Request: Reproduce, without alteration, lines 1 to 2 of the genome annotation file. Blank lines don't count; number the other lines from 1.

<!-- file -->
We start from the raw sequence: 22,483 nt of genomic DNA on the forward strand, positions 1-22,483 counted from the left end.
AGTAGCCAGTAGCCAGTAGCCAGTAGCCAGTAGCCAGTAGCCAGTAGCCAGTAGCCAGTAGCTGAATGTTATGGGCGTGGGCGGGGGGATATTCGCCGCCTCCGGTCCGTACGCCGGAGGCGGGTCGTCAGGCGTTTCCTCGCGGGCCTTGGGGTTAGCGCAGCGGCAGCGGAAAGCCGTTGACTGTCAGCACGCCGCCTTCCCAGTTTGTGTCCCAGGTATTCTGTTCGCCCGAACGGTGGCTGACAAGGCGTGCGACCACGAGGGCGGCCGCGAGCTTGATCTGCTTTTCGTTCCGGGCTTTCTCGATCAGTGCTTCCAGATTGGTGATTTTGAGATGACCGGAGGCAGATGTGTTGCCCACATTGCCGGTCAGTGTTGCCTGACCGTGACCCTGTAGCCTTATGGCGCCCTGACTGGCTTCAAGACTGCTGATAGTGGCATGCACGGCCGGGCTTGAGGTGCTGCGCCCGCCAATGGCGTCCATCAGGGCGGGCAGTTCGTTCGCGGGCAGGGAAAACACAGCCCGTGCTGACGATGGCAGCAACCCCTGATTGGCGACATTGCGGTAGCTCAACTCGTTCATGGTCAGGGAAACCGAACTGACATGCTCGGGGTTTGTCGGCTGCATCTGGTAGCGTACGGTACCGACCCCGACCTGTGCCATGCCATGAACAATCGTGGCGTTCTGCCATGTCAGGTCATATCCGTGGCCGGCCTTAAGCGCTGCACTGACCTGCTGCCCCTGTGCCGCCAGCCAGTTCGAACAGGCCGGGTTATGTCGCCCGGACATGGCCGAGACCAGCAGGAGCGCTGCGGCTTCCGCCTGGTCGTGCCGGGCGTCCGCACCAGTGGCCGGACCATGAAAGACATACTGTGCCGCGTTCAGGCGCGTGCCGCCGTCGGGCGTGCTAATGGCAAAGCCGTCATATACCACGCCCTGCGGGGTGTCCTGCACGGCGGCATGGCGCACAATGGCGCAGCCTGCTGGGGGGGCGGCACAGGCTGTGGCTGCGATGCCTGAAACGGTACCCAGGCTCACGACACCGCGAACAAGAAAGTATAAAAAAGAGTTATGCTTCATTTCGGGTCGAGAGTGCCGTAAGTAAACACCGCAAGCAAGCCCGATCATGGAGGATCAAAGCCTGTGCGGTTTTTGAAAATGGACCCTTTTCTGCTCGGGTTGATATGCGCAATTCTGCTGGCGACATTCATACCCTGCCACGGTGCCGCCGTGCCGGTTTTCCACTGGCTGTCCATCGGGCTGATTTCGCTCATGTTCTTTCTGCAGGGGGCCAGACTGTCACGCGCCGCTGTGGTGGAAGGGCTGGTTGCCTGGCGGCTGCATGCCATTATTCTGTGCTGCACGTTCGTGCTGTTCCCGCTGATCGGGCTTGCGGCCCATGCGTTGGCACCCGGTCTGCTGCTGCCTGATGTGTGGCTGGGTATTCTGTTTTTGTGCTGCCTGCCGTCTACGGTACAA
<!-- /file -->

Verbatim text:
We start from the raw sequence: 22,483 nt of genomic DNA on the forward strand, positions 1-22,483 counted from the left end.
AGTAGCCAGTAGCCAGTAGCCAGTAGCCAGTAGCCAGTAGCCAGTAGCCAGTAGCCAGTAGCTGAATGTTATGGGCGTGGGCGGGGGGATATTCGCCGCCTCCGGTCCGTACGCCGGAGGCGGGTCGTCAGGCGTTTCCTCGCGGGCCTTGGGGTTAGCGCAGCGGCAGCGGAAAGCCGTTGACTGTCAGCACGCCGCCTTCCCAGTTTGTGTCCCAGGTATTCTGTTCGCCCGAACGGTGGCTGACAAGGCGTGCGACCACGAGGGCGGCCGCGAGCTTGATCTGCTTTTCGTTCCGGGCTTTCTCGATCAGTGCTTCCAGATTGGTGATTTTGAGATGACCGGAGGCAGATGTGTTGCCCACATTGCCGGTCAGTGTTGCCTGACCGTGACCCTGTAGCCTTATGGCGCCCTGACTGGCTTCAAGACTGCTGATAGTGGCATGCACGGCCGGGCTTGAGGTGCTGCGCCCGCCAATGGCGTCCATCAGGGCGGGCAGTTCGTTCGCGGGCAGGGAAAACACAGCCCGTGCTGACGATGGCAGCAACCCCTGATTGGCGACATTGCGGTAGCTCAACTCGTTCATGGTCAGGGAAACCGAACTGACATGCTCGGGGTTTGTCGGCTGCATCTGGTAGCGTACGGTACCGACCCCGACCTGTGCCATGCCATGAACAATCGTGGCGTTCTGCCATGTCAGGTCATATCCGTGGCCGGCCTTAAGCGCTGCACTGACCTGCTGCCCCTGTGCCGCCAGCCAGTTCGAACAGGCCGGGTTATGTCGCCCGGACATGGCCGAGACCAGCAGGAGCGCTGCGGCTTCCGCCTGGTCGTGCCGGGCGTCCGCACCAGTGGCCGGACCATGAAAGACATACTGTGCCGCGTTCAGGCGCGTGCCGCCGTCGGGCGTGCTAATGGCAAAGCCGTCATATACCACGCCCTGCGGGGTGTCCTGCACGGCGGCATGGCGCACAATGGCGCAGCCTGCTGGGGGGGCGGCACAGGCTGTGGCTGCGATGCCTGAAACGGTACCCAGGCTCACGACACCGCGAACAAGAAAGTATAAAAAAGAGTTATGCTTCATTTCGGGTCGAGAGTGCCGTAAGTAAACACCGCAAGCAAGCCCGATCATGGAGGATCAAAGCCTGTGCGGTTTTTGAAAATGGACCCTTTTCTGCTCGGGTTGATATGCGCAATTCTGCTGGCGACATTCATACCCTGCCACGGTGCCGCCGTGCCGGTTTTCCACTGGCTGTCCATCGGGCTGATTTCGCTCATGTTCTTTCTGCAGGGGGCCAGACTGTCACGCGCCGCTGTGGTGGAAGGGCTGGTTGCCTGGCGGCTGCATGCCATTATTCTGTGCTGCACGTTCGTGCTGTTCCCGCTGATCGGGCTTGCGGCCCATGCGTTGGCACCCGGTCTGCTGCTGCCTGATGTGTGGCTGGGTATTCTGTTTTTGTGCTGCCTGCCGTCTACGGTACAA